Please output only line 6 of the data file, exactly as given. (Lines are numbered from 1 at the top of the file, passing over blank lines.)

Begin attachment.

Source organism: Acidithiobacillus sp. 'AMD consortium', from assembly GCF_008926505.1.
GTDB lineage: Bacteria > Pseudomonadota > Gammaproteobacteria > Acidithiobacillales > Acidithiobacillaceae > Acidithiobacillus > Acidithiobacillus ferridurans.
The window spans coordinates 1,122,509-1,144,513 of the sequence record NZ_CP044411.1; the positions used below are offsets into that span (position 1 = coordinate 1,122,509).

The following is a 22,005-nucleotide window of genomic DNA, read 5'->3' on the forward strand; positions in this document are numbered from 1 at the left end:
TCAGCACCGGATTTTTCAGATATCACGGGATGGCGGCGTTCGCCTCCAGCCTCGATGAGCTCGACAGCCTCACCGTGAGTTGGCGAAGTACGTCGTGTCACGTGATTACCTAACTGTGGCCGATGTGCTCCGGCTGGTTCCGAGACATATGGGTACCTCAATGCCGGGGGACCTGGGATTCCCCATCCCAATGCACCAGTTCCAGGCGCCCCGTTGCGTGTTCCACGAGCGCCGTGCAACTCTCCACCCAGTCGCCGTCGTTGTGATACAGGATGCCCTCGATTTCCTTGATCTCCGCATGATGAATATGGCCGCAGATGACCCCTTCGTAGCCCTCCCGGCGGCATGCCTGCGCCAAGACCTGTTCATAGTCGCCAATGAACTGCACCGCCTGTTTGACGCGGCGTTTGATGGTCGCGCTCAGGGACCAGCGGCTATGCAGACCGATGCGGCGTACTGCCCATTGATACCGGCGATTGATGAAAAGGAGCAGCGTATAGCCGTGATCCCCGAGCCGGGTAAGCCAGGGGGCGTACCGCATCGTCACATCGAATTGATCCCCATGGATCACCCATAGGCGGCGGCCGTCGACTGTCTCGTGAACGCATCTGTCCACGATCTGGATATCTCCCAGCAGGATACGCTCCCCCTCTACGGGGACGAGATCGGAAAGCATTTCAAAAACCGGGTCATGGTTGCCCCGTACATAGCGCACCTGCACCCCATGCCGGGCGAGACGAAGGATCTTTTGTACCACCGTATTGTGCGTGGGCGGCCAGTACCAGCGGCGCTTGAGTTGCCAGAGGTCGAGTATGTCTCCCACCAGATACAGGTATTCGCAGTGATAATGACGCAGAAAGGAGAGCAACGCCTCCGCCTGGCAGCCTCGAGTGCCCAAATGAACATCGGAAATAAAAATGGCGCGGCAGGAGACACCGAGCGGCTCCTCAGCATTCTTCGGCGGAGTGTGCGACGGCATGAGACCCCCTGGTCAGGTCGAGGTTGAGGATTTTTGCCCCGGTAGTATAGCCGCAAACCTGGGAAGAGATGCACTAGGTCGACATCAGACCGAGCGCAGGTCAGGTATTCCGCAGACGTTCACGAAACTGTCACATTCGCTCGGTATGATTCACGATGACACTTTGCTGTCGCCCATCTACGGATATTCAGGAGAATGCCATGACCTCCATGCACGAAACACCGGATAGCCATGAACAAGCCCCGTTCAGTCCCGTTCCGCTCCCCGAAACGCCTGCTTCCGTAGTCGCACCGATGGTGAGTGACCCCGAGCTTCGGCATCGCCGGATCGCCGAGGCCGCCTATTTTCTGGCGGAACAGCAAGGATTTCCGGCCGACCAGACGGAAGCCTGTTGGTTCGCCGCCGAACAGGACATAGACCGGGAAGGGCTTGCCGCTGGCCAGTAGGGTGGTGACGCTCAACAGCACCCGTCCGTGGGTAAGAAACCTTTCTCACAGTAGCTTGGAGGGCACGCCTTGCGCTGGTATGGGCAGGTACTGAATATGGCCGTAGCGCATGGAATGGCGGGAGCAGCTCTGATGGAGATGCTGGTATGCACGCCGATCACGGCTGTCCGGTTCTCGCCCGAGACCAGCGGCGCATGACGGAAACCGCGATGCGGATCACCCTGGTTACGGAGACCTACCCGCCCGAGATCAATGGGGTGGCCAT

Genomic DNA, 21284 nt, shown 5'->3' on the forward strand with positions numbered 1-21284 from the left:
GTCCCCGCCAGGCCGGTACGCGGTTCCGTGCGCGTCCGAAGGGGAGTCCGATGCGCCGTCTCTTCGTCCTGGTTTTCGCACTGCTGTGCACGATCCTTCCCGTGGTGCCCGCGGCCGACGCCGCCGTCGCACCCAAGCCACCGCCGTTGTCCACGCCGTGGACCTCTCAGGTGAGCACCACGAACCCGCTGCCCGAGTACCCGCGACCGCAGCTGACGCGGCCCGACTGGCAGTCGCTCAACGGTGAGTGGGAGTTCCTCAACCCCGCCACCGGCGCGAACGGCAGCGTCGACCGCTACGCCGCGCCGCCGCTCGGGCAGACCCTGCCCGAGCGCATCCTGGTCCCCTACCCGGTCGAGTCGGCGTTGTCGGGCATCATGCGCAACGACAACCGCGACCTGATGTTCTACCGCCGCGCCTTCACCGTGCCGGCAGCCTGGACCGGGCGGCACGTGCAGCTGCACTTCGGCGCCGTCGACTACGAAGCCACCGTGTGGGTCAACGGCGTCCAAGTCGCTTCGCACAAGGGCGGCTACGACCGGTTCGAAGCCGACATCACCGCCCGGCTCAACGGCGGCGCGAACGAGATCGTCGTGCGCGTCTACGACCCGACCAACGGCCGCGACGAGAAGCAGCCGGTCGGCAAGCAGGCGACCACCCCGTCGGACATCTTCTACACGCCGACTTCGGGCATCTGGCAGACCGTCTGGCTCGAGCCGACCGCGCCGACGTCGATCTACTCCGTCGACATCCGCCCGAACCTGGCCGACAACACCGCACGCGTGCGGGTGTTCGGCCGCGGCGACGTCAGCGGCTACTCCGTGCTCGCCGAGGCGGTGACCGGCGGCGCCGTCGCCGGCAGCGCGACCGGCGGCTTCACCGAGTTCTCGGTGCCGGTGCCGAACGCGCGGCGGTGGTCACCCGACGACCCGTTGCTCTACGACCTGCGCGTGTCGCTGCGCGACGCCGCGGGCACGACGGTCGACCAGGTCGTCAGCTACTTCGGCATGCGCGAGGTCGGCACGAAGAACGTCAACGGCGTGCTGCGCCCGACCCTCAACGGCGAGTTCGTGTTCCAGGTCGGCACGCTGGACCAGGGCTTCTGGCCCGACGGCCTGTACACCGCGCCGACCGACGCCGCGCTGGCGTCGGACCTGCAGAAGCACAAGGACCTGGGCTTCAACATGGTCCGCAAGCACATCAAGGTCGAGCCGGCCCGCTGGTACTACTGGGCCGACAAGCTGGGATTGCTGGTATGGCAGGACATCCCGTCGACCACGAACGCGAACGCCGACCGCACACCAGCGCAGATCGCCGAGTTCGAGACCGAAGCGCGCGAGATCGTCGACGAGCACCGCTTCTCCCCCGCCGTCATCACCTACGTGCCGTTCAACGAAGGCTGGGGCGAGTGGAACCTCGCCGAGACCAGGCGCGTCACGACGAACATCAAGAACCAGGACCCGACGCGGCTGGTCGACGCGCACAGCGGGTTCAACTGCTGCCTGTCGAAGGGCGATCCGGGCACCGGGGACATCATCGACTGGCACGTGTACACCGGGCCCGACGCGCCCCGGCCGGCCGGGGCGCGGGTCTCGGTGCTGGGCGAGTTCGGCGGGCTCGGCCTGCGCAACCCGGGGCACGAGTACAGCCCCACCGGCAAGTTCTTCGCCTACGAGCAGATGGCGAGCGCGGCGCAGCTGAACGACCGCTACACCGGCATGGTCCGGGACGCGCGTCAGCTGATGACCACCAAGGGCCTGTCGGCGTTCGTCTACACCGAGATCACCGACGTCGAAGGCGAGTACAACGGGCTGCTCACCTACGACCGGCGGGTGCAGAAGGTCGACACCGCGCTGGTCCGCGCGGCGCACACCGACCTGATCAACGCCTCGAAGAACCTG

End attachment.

Genomic DNA, 21284 nt, shown 5'->3' on the forward strand with positions numbered 1-21284 from the left: